British Fusion


The Lost Broadcasts
1968-72 (Hux Records 049, 2004)

I’ve never been able to make up my mind about Pentangle. were they a unique
fusion quintet brimming with virtuosity or an entity seemingly designed by
committee, all those influences pulling in different directions? Sometimes they
gelled and at other times they sounded a bit awkward, as though the effort of
unifying the diversity was too much.

This double CD unearths recordings made for various BBC broadcasts tracing
the arc of their commercial success and appeal up to work which appeared on the
recently re-released Solomon’s Seal, their final album. It shows a band
incorporating blues, traditional folk and elements of jazz as well as original
compositions. Some have worn better than others but it is a fair representation
of the band on good form.

Jacqui McShee had a voice of almost unparalleled purity and her performance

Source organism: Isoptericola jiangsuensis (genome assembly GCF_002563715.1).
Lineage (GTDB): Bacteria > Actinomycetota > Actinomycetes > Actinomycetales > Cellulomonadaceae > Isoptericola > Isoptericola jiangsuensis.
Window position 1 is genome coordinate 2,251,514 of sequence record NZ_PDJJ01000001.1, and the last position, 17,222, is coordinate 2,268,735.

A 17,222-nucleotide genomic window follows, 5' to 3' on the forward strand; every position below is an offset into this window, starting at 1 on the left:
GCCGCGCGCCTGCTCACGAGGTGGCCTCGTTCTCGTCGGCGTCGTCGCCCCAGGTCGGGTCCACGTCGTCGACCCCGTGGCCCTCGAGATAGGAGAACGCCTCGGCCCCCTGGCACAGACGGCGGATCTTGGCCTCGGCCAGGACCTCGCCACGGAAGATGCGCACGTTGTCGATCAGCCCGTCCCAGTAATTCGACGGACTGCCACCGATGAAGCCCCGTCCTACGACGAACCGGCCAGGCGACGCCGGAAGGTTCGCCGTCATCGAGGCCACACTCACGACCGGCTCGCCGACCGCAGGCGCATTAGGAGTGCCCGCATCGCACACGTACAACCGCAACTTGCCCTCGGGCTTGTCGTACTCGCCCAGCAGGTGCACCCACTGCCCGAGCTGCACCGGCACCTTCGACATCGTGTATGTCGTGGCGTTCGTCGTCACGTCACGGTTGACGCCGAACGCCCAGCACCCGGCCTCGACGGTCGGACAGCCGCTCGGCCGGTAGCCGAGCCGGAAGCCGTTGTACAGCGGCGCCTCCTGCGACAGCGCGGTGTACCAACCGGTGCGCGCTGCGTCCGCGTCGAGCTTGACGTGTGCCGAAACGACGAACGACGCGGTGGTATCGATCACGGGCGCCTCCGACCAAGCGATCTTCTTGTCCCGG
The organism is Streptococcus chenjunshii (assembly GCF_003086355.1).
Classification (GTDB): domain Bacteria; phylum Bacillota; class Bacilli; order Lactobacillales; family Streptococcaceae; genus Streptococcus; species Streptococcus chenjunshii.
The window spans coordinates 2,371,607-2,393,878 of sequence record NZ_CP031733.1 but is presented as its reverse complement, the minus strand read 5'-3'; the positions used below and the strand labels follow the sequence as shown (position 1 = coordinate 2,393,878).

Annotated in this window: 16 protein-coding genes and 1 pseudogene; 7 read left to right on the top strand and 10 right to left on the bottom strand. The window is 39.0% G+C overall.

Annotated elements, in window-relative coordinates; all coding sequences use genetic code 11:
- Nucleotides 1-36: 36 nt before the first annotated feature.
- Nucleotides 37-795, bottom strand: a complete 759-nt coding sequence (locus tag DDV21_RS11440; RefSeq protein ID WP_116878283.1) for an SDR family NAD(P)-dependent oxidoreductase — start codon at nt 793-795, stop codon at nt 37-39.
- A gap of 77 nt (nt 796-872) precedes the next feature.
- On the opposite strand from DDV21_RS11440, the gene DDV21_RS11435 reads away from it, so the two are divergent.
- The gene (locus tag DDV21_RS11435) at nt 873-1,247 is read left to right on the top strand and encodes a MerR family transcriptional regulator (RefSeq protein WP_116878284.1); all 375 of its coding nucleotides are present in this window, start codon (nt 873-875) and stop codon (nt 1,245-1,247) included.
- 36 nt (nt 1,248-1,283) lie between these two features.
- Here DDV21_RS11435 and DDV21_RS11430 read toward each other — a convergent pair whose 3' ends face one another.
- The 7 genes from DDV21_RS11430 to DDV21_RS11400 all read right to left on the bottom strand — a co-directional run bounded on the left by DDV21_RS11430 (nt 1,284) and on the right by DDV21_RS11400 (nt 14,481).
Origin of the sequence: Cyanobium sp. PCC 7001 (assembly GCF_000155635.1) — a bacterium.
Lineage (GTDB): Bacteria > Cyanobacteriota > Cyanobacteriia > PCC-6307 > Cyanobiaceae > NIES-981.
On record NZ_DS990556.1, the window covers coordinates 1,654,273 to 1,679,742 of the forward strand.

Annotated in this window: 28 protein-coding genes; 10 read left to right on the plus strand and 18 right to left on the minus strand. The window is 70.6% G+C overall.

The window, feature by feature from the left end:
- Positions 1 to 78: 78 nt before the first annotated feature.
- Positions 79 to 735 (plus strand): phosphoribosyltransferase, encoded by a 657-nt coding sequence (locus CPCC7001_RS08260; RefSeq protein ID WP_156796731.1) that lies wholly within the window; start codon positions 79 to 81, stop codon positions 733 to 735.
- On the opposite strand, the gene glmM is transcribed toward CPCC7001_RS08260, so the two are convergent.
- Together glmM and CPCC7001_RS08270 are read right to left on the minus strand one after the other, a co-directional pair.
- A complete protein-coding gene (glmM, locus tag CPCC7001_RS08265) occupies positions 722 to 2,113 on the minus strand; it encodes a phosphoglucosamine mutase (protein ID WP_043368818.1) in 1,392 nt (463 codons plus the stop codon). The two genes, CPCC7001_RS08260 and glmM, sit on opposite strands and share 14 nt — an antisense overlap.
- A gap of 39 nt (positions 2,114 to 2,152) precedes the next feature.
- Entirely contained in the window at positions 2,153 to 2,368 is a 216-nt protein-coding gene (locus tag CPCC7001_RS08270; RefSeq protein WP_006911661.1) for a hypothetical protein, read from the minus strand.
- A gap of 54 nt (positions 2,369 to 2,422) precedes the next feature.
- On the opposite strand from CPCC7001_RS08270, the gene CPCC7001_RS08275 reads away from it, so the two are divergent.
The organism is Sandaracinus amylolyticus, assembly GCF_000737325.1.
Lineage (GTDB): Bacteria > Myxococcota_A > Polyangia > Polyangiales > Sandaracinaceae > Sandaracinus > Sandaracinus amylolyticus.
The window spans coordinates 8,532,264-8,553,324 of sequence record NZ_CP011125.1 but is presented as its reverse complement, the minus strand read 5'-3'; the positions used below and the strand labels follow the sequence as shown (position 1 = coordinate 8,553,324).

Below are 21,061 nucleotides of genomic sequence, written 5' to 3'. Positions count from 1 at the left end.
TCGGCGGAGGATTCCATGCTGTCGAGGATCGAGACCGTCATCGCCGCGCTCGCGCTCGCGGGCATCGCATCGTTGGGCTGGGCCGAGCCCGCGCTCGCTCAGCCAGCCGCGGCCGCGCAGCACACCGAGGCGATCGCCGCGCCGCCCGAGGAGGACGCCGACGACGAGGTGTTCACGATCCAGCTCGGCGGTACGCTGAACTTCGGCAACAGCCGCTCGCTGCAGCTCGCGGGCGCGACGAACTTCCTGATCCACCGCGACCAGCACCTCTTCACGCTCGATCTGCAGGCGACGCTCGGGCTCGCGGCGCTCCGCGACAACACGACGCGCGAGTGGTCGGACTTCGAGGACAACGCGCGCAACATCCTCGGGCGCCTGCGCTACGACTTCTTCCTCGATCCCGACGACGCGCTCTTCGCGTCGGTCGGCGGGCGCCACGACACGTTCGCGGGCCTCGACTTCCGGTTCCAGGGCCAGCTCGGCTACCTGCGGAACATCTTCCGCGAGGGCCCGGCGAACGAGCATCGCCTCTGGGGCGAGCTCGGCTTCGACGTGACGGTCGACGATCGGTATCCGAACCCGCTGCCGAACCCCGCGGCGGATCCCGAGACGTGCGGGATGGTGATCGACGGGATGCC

on some of the material was peerless. ‘Let No Man Steal Your Thyme’ and ‘The
Cuckoo’ are excellent examples of the clarity and strength of her delivery. Even
the much anthologised ‘Light Flight’ has lasted well, mainly thanks to her
impeccable voice. She sounds less at home on the Furey Lewis blues, ‘Turn Your
Money Green’ and some of the shared vocals with Bert Jansch. He was and is a
fine guitarist but I find his voice monotonous and dirge-like. He may have
provided a contrast to McShee but it was one I could live without.

On the second CD they perform a version of one of my favourites, ‘Lyke Wake
Dirge’ which still sends shivers down the spine. This spare treatment of the
ballad was one of their most successful, giving due prominence to the menace of
the lyrics whilst embellishing them with the right amount of instrumental colour.
By comparison, ‘Reynardine’ is a little lifeless though that may be due to
Jansch’s voice again. When McShee sings ‘Hunting Song’ they sound much better
and the presence of Danny Thompson’s bass and Terry Cos’s glockenspiel
underscores the wonderful vocal.

Not surprisingly some material sounds cluttered and muddy, ‘Name Of The
Game’, for example, but that could be due to the age of the tapes and the
recording techniques of the day. In all, these two CDs capture the band as a
balanced unit, fusing their diverse influences cohesively.

Author: Paul Donnelly